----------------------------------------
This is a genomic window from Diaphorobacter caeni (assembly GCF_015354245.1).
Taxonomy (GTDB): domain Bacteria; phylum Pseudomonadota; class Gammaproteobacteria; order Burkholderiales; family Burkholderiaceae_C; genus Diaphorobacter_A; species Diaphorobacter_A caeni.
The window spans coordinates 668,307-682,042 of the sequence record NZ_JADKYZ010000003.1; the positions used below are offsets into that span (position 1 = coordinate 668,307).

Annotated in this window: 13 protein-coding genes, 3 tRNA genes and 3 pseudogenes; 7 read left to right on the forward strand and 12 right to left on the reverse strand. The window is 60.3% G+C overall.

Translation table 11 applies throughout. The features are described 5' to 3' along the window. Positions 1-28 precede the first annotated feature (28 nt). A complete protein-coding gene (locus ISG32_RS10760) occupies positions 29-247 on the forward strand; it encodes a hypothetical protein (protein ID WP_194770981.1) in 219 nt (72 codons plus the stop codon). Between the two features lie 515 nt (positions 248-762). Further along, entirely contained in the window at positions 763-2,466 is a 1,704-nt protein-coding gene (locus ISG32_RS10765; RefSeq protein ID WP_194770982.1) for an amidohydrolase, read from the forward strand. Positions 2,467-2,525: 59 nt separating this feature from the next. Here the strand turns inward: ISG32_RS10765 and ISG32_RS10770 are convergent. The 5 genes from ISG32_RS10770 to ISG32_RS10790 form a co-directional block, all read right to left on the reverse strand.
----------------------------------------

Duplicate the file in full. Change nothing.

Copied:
This is a genomic window from Diaphorobacter caeni (assembly GCF_015354245.1).
Taxonomy (GTDB): domain Bacteria; phylum Pseudomonadota; class Gammaproteobacteria; order Burkholderiales; family Burkholderiaceae_C; genus Diaphorobacter_A; species Diaphorobacter_A caeni.
The window spans coordinates 668,307-682,042 of the sequence record NZ_JADKYZ010000003.1; the positions used below are offsets into that span (position 1 = coordinate 668,307).

Annotated in this window: 13 protein-coding genes, 3 tRNA genes and 3 pseudogenes; 7 read left to right on the forward strand and 12 right to left on the reverse strand. The window is 60.3% G+C overall.

Translation table 11 applies throughout. The features are described 5' to 3' along the window. Positions 1-28 precede the first annotated feature (28 nt). A complete protein-coding gene (locus ISG32_RS10760) occupies positions 29-247 on the forward strand; it encodes a hypothetical protein (protein ID WP_194770981.1) in 219 nt (72 codons plus the stop codon). Between the two features lie 515 nt (positions 248-762). Further along, entirely contained in the window at positions 763-2,466 is a 1,704-nt protein-coding gene (locus ISG32_RS10765; RefSeq protein ID WP_194770982.1) for an amidohydrolase, read from the forward strand. Positions 2,467-2,525: 59 nt separating this feature from the next. Here the strand turns inward: ISG32_RS10765 and ISG32_RS10770 are convergent. The 5 genes from ISG32_RS10770 to ISG32_RS10790 form a co-directional block, all read right to left on the reverse strand.